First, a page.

EAE Play! on Dec. 9

December 5, 2016

eae-play

Virtual reality is all the rage in video gaming, and the University of Utah’s No. 1-ranked Entertainment Arts & Engineering (EAE) video game development program is exploring all the ways this hyper-realistic form of interactivity can be informative as well as fun.

Five new VR games and educational apps along with more than 30 other games will be on display during the new EAE Play! event, a showcase of the program’s student games under production this year, from high-octane shooting games to medical apps that help sufferers with conditions such as diabetes and autism. And for the first time, EAE is inviting the public to playtest the games and give feedback to the student designers.

EAE Play! will be held Friday, Dec. 9, from 1 to 5 p.m. in the top floor of the studio’s new home in the former law library, 332 S. 1400 East (free parking is available on the east side of the building). It is free and open to the public.

Some of the virtual reality games on display include:

Autism Choreographic Experience – This VR app helps young adults with autism understand spacial reasoning by allowing the user to conduct a school of fish in an underwater dance.

Augmented Reality Body Image – An app to help diagnose those who suffer from body-image disorder in which they use the Microsoft HoloLens augmented reality helmet to describe the size and shape of their body. This can help raise awareness of their true body shape.

Virtual Records – A VR app for sufferers of Type 2 Diabetes to help them visualize their data, for example, a graph of their blood glucose readings that is transformed into the peaks of a mountain.

After School – A first-person VR educational game for the Google Cardboard that strengthens vocabulary by helping kids learn to associate words with images.

Wrecked: Get Your Ship Together A living room party game for VR that integrates the VR player with other players on their mobile phones.

Other games that will be available to demo include a first-person puzzle game, a combat cart racer, a virtual form of hide-and-seek, and an art-driven 3D simulator that “invokes discussion about the colorfulness and beauty of the world.”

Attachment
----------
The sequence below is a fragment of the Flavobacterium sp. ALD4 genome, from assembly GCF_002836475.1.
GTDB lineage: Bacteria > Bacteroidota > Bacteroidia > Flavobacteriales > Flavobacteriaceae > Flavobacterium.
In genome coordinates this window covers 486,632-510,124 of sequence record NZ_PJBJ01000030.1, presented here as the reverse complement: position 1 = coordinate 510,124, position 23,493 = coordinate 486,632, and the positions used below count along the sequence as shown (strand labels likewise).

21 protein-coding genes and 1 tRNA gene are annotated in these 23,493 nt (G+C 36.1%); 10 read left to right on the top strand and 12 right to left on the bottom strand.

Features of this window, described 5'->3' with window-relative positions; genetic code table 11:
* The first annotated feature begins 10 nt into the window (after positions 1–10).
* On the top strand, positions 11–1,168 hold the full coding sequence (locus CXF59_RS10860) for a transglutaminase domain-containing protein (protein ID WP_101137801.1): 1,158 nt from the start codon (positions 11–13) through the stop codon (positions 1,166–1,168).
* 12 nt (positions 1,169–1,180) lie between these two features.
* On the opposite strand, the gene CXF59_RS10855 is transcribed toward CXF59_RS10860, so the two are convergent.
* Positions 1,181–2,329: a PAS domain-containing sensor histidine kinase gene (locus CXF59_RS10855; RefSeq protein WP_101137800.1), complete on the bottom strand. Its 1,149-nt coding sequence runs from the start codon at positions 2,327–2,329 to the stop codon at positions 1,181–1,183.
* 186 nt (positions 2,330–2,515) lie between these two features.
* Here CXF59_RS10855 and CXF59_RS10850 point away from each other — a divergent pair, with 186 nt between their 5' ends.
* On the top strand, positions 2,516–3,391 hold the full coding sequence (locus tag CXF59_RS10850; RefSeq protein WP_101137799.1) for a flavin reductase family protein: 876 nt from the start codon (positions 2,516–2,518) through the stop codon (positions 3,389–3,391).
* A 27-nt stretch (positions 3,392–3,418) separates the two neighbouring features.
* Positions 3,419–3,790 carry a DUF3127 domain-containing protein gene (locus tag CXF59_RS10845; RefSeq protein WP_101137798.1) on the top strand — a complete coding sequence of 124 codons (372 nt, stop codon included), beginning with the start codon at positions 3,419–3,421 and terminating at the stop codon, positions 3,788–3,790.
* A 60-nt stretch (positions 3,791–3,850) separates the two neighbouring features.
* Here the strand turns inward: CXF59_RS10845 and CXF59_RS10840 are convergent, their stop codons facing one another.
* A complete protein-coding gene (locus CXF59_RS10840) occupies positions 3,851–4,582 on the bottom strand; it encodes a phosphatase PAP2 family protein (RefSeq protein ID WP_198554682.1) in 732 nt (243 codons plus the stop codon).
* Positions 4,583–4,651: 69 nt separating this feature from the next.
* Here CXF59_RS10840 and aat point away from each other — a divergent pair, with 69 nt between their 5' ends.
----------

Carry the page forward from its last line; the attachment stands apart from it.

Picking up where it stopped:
EAE co-founder and executive director Robert Kessler, a professor in the University of Utah’s School of Computing, said organizers are allowing the public to playtest the student games for the first time to give student designers critical feedback on issues like gameplay, graphics and user interface.

“EAE students learn that game development is unique to other forms of software development because you don’t know if the game will be fun until someone actually plays it,” he says. “We are excited to invite the public behind the scenes of student game development to come out, test, and help improve dozens of games that our over 200 undergraduate and graduate students have been creating this year.”

The games represent the work of the program’s seniors, master’s students, and GApp Lab, which creates interactive software for education and medical applications. Most of the games are scheduled to be published next spring.

EAE is the No. 1 undergraduate school in the nation for studying game design, according to the latest survey by Princeton Review, and the EAE graduate program is ranked No. 3. EAE recently moved into its new home in the U’s former law library combining what was once three smaller studios on campus into one large, integrated studio on the top floor.


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